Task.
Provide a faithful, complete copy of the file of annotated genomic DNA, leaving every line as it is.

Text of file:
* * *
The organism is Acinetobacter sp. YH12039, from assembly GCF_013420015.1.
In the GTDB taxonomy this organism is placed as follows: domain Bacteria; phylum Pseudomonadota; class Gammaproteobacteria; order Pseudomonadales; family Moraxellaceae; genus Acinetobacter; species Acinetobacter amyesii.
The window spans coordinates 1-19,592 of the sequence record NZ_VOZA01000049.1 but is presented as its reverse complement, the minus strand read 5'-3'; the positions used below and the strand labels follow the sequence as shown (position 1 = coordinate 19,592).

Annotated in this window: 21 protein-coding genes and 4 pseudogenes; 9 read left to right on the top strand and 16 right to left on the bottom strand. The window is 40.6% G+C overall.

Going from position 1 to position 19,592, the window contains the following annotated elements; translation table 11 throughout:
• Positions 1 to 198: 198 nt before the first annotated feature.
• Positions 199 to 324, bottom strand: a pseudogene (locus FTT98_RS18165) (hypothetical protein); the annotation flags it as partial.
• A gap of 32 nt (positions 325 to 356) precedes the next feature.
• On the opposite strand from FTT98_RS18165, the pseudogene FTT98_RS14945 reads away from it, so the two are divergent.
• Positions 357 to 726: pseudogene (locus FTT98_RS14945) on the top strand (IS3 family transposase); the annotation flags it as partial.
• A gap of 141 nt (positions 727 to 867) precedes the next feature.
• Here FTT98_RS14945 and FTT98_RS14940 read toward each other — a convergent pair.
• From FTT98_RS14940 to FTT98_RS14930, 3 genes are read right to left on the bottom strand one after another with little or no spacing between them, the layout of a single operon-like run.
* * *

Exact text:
The organism is Acinetobacter sp. YH12039, from assembly GCF_013420015.1.
In the GTDB taxonomy this organism is placed as follows: domain Bacteria; phylum Pseudomonadota; class Gammaproteobacteria; order Pseudomonadales; family Moraxellaceae; genus Acinetobacter; species Acinetobacter amyesii.
The window spans coordinates 1-19,592 of the sequence record NZ_VOZA01000049.1 but is presented as its reverse complement, the minus strand read 5'-3'; the positions used below and the strand labels follow the sequence as shown (position 1 = coordinate 19,592).

Annotated in this window: 21 protein-coding genes and 4 pseudogenes; 9 read left to right on the top strand and 16 right to left on the bottom strand. The window is 40.6% G+C overall.

Going from position 1 to position 19,592, the window contains the following annotated elements; translation table 11 throughout:
• Positions 1 to 198: 198 nt before the first annotated feature.
• Positions 199 to 324, bottom strand: a pseudogene (locus FTT98_RS18165) (hypothetical protein); the annotation flags it as partial.
• A gap of 32 nt (positions 325 to 356) precedes the next feature.
• On the opposite strand from FTT98_RS18165, the pseudogene FTT98_RS14945 reads away from it, so the two are divergent.
• Positions 357 to 726: pseudogene (locus FTT98_RS14945) on the top strand (IS3 family transposase); the annotation flags it as partial.
• A gap of 141 nt (positions 727 to 867) precedes the next feature.
• Here FTT98_RS14945 and FTT98_RS14940 read toward each other — a convergent pair.
• From FTT98_RS14940 to FTT98_RS14930, 3 genes are read right to left on the bottom strand one after another with little or no spacing between them, the layout of a single operon-like run.